In the age of the internet, an infinite amount of writing resources lies at your fingertips. From editing websites to online guides, anything you might need to help on your writing journey can be found. One such tool you might not have previously considered is the writing competition. A simple Google search will pull up a plethora of possible contests, all waiting for eager contestants.
I understand the apprehension of trying out a competition. We writers like routines, and breaking away from it can be frightening and stressful. However, competitions provide many unique opportunities, and can broaden your writing horizons.
Most online contests follow a similar format. After the sign-up registration closes, each participant receives a prompt. Everyone might get the same prompt, or contestants will be broken up into groups to receive different prompts, or everyone gets multiple prompts from which they can pick and choose. It’s up to the organization. Then, the writers go to town. There’s typically a word limit (I’ve seen everything from 100 words to 2,000), and a specific deadline by which you must submit the final product.
Once you’re done, you sit back, relax (to the best of your ability), and wait for the results. Waiting periods can take weeks, often due to lots of submissions. Then the winners are announced, and either you take home the prize or you don’t.
Cranking out a story with limited words and a strict time frame might sound stressful – and admittedly, it can be. But it’s also good practice. When forced to be economic with your words, you must be efficient and succinct in your storytelling. It’s an exercise in narrative clarity which translates to your other writing. If you can create a story with minimal words, you can cut your other works in progress down to the essential components.
Competitions also stretch your imagination with their prompts. Often, a specific genre will be included as part of the prompt provided. If you end with a genre you’re familiar with, great, but if the opposite occurs? That’s an even greater challenge, forcing you out of your comfort zone. These contests can push you to tell a story aside from your usual style, generating new ideas to explore later on.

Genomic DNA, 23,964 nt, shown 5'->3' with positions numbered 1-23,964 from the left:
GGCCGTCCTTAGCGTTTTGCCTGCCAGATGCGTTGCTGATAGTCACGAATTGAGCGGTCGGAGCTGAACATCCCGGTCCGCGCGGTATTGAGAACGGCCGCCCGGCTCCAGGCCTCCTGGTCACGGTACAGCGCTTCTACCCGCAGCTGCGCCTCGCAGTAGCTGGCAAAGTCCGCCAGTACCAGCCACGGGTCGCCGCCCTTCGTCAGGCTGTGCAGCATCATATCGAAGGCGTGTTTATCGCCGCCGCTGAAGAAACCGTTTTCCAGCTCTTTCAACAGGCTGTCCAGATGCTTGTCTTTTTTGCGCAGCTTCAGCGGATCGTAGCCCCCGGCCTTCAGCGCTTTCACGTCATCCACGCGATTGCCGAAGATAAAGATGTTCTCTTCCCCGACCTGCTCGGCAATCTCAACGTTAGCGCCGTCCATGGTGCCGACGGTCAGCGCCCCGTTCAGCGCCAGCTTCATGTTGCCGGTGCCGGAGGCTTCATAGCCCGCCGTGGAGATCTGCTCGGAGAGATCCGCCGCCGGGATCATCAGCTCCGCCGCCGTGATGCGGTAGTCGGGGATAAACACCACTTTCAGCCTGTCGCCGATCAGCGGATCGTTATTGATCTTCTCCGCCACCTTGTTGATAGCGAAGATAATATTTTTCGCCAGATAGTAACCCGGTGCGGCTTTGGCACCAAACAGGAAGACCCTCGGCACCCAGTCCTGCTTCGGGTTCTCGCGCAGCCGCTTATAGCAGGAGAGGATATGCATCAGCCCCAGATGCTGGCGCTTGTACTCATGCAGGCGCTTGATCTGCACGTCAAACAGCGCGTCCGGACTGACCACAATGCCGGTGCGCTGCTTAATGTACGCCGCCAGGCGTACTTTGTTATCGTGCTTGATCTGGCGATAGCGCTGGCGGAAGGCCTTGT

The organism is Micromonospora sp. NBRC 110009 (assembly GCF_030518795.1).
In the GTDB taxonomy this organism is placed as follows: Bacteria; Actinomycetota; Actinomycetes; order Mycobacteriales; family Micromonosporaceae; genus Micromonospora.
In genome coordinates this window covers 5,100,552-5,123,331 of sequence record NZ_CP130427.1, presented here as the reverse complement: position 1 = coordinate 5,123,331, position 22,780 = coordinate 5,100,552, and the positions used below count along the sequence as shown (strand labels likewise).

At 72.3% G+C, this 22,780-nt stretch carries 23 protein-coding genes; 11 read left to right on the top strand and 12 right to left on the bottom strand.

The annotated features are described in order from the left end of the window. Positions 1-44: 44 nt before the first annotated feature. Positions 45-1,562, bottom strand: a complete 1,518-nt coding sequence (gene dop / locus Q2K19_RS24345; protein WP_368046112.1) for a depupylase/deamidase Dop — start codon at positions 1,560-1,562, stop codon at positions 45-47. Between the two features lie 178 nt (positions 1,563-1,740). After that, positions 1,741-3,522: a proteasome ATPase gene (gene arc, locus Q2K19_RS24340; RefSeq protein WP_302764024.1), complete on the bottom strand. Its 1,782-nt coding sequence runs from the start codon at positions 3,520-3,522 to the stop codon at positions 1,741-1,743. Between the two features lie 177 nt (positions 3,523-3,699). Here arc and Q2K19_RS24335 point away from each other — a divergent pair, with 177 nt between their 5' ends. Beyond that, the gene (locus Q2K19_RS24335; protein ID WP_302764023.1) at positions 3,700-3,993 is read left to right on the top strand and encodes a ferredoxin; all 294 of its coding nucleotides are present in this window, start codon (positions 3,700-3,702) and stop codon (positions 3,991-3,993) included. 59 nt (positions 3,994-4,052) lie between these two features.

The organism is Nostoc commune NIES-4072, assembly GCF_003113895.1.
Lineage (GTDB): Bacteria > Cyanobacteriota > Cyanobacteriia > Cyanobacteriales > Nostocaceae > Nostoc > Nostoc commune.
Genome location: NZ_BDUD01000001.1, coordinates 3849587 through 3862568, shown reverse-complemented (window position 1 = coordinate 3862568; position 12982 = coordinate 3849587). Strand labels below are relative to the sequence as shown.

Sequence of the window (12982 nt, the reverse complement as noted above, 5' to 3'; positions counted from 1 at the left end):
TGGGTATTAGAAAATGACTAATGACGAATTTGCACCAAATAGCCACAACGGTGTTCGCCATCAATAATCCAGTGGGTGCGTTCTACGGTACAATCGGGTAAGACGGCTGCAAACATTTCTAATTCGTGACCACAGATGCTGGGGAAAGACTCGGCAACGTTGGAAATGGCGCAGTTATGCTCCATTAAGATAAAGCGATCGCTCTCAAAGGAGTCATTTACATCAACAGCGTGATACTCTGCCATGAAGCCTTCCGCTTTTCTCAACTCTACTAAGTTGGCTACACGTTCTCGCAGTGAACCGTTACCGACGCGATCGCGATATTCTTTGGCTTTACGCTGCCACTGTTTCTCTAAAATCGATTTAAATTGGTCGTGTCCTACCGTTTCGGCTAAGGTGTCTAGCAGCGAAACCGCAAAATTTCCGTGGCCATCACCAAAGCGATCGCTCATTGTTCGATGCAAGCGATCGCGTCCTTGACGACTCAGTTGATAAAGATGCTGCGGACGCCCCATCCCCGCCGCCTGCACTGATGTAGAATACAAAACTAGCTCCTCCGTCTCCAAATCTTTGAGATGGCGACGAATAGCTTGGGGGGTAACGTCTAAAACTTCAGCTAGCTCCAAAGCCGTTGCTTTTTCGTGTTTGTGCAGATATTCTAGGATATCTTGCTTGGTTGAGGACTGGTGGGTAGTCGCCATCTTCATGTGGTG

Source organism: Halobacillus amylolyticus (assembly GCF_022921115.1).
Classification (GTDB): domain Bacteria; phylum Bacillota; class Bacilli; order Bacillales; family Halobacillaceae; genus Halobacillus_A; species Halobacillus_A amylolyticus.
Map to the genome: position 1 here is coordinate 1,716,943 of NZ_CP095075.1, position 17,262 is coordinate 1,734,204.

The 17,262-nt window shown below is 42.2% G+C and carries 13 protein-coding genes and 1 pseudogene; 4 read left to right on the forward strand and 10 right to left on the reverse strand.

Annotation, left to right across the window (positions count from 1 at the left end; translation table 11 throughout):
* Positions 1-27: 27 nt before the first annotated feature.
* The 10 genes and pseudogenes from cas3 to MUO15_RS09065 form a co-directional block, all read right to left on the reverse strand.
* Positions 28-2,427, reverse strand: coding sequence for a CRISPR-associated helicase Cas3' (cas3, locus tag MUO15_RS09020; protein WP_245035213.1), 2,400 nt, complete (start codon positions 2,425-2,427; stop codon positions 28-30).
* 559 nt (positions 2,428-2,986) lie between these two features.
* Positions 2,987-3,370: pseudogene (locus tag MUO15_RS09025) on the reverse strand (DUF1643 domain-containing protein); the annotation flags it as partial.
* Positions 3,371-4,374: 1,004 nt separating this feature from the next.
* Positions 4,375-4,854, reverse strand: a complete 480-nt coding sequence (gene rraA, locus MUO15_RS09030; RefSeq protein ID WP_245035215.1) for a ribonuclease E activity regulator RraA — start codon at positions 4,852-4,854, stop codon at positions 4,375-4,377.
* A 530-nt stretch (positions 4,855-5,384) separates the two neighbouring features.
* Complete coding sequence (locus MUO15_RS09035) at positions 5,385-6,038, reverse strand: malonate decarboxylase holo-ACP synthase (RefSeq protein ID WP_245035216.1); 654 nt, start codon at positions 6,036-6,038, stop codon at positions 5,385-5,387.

Participating in these contests can provide you with important experience. As an added bonus, lots of online competitions offer the opportunity to receive feedback on your work. Hearing constructive criticism from people working in the industry can go a long way, granting you insight into your writing you otherwise wouldn’t know about.
The one downside to these sorts of competitions is cost. Most require an entry fee to participate. There is a chance to win that fee back upon placing, in addition to publication. But remember that competition can be steep. If you’re planning on joining online contests, make sure to save up and budget accordingly – you don’t want to break the bank over something like this. Also, check into the organization’s legitimacy. You don’t want to get scammed by a random stranger hoping to capitalize on a young writer’s passion.
Next time you’re stuck on a work in progress, take the time to search for upcoming competitions. Push your boundaries a little, and see where it takes you.
is a writer based in Minneapolis, Minnesota. Graduating in May 2020 with a degree in English Literature with a Writing Emphasis, Ian writes comics, poetry, and scripts. He is currently an intern for The Brain Health Magazine and aims to work in the comic publishing industry. In his spare time, Ian plays Dungeons & Dragons, board games, and bass guitar.
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